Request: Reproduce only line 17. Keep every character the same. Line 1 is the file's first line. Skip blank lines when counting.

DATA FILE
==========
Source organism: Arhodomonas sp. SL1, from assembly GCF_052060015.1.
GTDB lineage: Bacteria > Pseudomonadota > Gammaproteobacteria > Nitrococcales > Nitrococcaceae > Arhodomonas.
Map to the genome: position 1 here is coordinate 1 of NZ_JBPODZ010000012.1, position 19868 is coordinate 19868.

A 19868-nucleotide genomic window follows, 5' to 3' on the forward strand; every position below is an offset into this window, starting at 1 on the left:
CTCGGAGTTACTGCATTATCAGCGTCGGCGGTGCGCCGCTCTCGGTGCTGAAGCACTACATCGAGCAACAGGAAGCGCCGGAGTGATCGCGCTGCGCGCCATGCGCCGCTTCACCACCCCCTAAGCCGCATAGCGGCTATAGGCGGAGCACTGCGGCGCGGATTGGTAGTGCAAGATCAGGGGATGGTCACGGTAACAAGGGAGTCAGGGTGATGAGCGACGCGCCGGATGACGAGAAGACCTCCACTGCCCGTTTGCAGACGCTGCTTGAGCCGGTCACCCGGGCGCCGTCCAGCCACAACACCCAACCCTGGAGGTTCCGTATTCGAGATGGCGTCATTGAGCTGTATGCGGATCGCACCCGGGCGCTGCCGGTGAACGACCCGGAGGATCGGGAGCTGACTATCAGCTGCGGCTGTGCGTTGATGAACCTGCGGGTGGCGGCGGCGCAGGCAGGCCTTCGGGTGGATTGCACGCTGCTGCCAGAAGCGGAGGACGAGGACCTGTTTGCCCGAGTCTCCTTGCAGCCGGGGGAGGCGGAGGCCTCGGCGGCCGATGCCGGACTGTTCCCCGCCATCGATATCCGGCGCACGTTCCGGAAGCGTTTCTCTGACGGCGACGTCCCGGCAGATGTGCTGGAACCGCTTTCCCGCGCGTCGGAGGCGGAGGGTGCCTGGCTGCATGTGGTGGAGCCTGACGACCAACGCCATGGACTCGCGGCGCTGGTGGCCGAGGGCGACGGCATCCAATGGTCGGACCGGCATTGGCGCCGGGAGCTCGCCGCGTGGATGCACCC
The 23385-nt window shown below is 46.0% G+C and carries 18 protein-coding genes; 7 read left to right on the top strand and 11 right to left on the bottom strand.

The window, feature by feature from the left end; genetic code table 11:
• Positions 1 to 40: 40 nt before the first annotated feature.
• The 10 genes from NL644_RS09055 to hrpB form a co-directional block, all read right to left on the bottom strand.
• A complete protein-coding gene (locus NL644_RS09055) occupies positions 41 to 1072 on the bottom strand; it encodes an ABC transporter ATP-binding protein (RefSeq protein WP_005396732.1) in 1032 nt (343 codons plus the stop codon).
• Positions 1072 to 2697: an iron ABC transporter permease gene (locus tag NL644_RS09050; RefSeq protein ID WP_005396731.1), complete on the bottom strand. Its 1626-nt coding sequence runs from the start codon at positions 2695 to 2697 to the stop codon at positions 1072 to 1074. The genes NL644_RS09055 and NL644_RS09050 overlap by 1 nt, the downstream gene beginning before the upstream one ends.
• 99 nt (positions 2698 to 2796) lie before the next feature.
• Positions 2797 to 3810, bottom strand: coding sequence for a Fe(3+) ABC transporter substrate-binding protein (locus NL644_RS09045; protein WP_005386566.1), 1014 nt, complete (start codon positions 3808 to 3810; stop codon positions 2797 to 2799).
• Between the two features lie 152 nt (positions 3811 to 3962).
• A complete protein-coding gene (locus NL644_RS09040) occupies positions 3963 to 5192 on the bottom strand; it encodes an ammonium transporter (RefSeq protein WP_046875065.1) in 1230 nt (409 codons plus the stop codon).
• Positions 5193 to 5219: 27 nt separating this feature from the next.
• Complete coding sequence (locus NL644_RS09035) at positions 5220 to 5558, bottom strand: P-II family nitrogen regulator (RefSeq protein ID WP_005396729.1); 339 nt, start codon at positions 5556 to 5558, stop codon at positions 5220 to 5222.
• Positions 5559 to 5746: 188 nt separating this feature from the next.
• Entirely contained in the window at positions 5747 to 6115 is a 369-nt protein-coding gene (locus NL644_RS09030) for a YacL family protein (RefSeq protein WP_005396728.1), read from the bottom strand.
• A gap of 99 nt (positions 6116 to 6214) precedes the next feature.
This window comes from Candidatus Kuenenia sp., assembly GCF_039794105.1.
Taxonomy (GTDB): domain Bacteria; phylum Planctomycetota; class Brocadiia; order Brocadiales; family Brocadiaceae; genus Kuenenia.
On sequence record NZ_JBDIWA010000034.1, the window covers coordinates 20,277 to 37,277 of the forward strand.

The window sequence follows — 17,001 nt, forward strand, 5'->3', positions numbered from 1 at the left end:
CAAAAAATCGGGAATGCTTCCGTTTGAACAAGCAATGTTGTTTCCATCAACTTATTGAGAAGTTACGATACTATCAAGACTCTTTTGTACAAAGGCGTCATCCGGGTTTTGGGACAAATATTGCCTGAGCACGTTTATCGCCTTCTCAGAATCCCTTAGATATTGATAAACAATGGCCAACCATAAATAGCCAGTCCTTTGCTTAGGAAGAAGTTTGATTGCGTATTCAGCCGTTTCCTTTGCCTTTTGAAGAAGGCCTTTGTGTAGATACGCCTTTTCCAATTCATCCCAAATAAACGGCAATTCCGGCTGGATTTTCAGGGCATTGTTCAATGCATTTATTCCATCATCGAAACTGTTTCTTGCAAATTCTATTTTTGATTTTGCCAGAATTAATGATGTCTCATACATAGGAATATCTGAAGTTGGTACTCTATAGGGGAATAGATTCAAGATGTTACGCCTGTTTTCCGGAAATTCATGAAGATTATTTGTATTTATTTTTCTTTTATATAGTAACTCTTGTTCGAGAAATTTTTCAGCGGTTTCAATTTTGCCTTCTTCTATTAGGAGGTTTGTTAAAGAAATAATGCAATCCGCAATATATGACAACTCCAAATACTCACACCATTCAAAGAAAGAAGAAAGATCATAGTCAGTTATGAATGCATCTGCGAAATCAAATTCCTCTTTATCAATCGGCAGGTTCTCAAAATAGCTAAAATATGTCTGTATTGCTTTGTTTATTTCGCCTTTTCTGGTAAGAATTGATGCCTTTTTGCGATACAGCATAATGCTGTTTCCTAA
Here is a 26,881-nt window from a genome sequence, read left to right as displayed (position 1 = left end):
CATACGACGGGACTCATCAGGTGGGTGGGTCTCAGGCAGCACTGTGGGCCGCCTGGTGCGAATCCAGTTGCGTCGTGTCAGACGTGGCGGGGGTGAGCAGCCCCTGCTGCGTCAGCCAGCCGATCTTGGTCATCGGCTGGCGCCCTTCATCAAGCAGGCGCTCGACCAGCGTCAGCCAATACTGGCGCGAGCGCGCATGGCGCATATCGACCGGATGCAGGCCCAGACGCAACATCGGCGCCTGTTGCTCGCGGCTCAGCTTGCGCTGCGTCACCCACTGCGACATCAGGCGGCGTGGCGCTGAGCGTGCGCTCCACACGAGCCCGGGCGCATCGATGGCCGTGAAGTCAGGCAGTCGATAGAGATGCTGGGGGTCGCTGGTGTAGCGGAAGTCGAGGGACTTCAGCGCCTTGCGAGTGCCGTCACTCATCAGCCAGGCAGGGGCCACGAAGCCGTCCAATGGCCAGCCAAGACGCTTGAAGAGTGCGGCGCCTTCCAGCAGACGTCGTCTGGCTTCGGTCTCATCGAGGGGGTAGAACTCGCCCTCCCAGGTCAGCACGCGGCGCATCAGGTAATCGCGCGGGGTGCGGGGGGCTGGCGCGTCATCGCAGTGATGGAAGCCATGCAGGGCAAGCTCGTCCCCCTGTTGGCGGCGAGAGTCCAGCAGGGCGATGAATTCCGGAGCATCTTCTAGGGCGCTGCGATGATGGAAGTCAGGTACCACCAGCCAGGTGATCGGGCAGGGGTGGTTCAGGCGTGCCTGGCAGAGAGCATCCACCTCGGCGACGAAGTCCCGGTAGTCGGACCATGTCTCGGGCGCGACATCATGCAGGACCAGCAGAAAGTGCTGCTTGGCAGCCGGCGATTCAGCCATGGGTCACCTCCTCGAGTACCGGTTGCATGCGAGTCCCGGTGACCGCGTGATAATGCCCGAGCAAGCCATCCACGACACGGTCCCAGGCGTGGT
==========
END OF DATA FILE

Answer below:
• Complete coding sequence (locus NL644_RS09035) at positions 5220 to 5558, bottom strand: P-II family nitrogen regulator (RefSeq protein ID WP_005396729.1); 339 nt, start codon at positions 5556 to 5558, stop codon at positions 5220 to 5222.